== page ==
Messalina: A Story of Empire, Slander, and Adultery
I read this courtesy of NetGalley and the publisher. It’s out in May 2023.
It’s incredibly hard to write modern biographies of ancient women. Not least because most ancient historians didn’t care that much about women as individuals; they only mattered when they intersected with men (… not too different from many wikipedia entries today, actually), and also for Roman historians they were often used as literary devices – history writing being quite different in the first few centuries AD in Rome from what it is generally accepted to be in the West today. SO that leaves a serious paucity of information for the person who wants to write a serious biography of, say, Messalina. I have a fantastic biography of Agrippina the Younger on my shelf, which does a good job of trying to consider Agrippina as a person, rather than just a mother and/or power-mad; one of Theodora that is slightly less successful but made a valiant attempt. And now, at least, Messalina: a woman whose name has become a byword (and at one point medicalised) for the over-sexed and never-satisfied woman, whose sexual depravity was the source of her power, and whose only use of that power was evil.
I loved this biography a lot. Messalina was human! Who knew?
The author gives what I think is an excellent overview of the social and cultural and immediate historical situation in Rome in the early Julio-Claudian period, in particular looking at the ways in which expressions of and usage of power had been altered with the change (albeit begrudgingly accepted) from republic to empire. And the point is to situate Messalina within that. (Had I completely forgotten just how illustrious her lineage was? Oh yes. Perhaps I never really knew – descended from Mark Antony! And from Octavian/Augustus’ sister! Very impressive.)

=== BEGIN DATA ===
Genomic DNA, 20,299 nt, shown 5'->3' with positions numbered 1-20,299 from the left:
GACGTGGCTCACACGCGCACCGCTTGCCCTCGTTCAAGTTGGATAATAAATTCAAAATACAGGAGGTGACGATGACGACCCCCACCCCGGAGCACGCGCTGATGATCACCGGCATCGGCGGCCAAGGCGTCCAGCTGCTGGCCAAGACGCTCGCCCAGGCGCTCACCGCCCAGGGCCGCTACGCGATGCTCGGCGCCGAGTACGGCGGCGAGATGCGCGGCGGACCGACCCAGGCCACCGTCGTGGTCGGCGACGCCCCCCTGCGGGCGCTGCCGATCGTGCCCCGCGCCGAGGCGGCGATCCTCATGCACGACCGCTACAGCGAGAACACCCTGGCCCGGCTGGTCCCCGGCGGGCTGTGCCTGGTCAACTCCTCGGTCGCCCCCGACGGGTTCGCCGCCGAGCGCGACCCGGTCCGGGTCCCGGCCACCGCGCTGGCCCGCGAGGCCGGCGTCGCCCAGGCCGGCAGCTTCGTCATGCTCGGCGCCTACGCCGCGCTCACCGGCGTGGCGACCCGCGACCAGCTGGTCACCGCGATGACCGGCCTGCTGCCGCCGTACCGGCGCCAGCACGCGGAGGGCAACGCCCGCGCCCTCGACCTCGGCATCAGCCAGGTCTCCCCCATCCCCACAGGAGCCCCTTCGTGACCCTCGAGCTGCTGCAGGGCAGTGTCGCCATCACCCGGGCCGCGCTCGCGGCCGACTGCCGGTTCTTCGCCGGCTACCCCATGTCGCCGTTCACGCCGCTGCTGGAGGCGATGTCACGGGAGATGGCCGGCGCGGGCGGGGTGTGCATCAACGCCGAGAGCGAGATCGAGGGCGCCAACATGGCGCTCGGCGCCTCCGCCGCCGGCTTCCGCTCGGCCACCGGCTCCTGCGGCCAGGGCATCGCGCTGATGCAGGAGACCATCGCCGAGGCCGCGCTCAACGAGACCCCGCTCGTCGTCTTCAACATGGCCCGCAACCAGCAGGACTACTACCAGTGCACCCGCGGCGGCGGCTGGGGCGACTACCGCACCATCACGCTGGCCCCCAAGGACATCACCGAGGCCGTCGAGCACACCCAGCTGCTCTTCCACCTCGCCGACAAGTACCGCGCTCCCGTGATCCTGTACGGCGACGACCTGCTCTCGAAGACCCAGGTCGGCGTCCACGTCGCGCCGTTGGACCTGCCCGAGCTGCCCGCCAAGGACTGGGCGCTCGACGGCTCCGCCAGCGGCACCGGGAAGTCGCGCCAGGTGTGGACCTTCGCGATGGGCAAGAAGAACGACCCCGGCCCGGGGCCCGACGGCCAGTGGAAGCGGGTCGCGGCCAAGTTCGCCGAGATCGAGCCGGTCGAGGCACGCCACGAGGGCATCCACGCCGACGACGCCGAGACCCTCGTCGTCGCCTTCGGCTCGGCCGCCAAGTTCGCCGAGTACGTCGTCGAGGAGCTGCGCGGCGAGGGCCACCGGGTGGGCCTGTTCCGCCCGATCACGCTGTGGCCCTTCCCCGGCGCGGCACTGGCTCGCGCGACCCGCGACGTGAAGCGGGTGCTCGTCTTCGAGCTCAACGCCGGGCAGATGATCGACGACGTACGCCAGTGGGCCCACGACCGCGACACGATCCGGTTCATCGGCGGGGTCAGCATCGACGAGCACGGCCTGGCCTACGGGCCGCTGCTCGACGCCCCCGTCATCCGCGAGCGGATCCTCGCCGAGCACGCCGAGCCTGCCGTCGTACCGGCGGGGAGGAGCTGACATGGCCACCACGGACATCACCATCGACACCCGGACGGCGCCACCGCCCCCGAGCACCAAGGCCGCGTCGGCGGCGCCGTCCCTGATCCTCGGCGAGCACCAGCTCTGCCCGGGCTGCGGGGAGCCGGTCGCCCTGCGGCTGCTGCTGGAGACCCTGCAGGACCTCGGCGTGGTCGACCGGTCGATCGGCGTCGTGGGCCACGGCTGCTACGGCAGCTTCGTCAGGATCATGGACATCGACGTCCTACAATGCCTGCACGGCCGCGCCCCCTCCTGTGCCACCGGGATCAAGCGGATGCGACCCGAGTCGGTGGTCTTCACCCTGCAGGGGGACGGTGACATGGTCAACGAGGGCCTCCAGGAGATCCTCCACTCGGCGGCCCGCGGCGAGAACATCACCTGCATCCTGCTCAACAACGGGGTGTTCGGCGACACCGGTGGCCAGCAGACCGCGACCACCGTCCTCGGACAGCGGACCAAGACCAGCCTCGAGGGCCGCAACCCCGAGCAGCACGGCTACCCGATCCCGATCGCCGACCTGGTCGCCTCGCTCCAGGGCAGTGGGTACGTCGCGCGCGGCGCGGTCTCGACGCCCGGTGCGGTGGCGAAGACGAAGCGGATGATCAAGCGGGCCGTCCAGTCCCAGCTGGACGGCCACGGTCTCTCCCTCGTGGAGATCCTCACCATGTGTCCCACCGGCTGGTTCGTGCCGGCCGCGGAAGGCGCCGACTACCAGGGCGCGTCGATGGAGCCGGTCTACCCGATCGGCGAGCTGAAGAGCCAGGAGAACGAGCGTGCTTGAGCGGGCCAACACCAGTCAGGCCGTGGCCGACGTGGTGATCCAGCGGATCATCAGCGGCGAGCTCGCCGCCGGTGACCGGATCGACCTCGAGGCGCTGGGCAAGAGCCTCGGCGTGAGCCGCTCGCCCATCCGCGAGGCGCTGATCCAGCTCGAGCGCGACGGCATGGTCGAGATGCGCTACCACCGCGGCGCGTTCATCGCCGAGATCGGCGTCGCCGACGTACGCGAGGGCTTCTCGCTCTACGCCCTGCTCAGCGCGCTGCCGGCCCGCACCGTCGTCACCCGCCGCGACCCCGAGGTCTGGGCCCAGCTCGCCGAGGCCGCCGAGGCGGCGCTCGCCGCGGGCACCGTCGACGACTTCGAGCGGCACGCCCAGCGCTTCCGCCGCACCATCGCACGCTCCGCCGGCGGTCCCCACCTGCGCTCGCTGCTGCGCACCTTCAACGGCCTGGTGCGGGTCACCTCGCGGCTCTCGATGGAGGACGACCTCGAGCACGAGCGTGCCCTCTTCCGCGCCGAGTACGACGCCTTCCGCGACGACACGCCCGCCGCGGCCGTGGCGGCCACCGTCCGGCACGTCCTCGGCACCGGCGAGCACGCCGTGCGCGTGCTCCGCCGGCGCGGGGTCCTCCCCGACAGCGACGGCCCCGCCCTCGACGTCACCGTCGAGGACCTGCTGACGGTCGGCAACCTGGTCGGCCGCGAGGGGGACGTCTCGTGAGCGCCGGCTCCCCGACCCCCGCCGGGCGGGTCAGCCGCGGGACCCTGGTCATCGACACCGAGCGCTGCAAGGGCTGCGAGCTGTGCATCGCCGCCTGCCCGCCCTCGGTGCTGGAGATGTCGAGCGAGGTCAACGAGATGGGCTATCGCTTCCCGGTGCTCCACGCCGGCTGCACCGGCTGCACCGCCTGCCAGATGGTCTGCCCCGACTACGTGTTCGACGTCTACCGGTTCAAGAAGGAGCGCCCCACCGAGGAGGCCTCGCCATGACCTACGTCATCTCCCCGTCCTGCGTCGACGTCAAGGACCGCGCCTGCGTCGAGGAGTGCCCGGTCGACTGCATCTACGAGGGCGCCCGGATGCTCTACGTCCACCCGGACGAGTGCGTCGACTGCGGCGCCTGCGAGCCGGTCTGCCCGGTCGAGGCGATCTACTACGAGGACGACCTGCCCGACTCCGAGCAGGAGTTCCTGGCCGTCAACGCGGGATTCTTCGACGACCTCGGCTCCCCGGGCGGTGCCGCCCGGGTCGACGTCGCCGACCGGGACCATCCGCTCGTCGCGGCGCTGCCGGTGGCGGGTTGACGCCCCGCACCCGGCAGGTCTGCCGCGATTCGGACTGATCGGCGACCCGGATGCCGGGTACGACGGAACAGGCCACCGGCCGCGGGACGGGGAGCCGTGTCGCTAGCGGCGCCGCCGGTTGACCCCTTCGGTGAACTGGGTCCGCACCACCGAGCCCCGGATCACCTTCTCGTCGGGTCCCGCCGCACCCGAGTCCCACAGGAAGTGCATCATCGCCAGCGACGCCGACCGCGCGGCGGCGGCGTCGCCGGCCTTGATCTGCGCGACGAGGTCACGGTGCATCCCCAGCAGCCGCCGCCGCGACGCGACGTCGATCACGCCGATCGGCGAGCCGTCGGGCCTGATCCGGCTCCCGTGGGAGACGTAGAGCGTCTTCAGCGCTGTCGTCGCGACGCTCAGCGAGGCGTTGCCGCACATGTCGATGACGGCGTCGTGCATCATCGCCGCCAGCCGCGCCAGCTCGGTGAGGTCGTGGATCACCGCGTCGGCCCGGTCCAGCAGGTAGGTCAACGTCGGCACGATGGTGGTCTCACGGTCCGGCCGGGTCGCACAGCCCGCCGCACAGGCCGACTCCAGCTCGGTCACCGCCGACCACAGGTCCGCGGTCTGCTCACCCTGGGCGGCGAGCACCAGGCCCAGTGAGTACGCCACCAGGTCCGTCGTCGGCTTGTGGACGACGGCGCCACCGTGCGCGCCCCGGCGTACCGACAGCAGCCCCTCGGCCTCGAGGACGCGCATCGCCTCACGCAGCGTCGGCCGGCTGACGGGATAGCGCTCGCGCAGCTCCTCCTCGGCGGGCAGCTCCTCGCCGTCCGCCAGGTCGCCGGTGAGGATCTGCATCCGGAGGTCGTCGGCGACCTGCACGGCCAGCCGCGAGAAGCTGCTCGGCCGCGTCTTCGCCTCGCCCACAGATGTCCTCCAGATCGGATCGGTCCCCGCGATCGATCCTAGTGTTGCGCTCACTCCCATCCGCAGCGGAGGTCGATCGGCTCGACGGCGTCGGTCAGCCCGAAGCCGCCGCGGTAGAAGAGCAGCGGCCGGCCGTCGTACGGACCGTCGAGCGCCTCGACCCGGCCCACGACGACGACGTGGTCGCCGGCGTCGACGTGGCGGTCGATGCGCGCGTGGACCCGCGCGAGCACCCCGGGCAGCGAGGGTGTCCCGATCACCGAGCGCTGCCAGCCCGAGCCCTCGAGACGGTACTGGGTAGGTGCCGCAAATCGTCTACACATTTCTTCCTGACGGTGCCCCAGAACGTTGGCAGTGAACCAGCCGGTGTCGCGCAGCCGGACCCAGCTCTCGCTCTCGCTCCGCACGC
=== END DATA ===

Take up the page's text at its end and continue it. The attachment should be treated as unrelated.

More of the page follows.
There’s a good attempt at reconstructing just what sort of thing Messalina was doing after Claudius became emperor, as well as logical (rather than misogynistic) rationale for it: like she’s shoring up her own power base, and that of Claudius, and that of her son. The arguments here are persuasive, although of course we’ll never know. I particularly liked that Cargill-Martin never tries to completely purify Messalina: did she have affairs? Possibly; maybe even probably! Were other women doing so? yes. Could there actually be political as well as passionate reasons for doing so? Absolutely. Was it possible for Messalina to both want to have sex AND be a political actor? WHY YES, IT WAS.
Basically I think this is the sort of (properly) revisionist history that a nuanced understanding of women in history enables. Messalina can be treated as a human, as a worthy subject for serious history: she made mistakes, she made what we would think of today as some poor choices, she was constrained by her historical context, and she really didn’t deserve the way that last 2000 years have treated her. Especially Juvenal’s poetry; he can go jump.
Highly recommended particularly to anyone interested in early Roman empire history, or women’s history.
The Archive Undying, Emma Mieko Candon
I read this book courtesy of the publisher, Tordotcom, via NetGalley. It’s out in June 2023.
I read really weird books. That goes without saying. This book is one of the weirdest I’ve read in a long, long time.
Think Jeff Vandermeer Annihilation weird.
I loved it, don’t get me wrong. There were moments where I had almost no sense of what was going on, but I did enjoy reading it. I think the problem was usually in not being clear who the narrator was – there are (I think!) a couple of first-person POVs, and (just to confuse things), a few bits where the narrator is actually telling the story in the second person… and I wasn’t always sure who that person was, either. I’ll be interested to know whether the official copy will have different fonts to make that clearer, or whether the ambiguity is part of the narrative.
Honestly, given the story itself, I wouldn’t be surprised if that confusion is part of the whole deal. There’s a lot of confusion here – bodily and relationally and politically.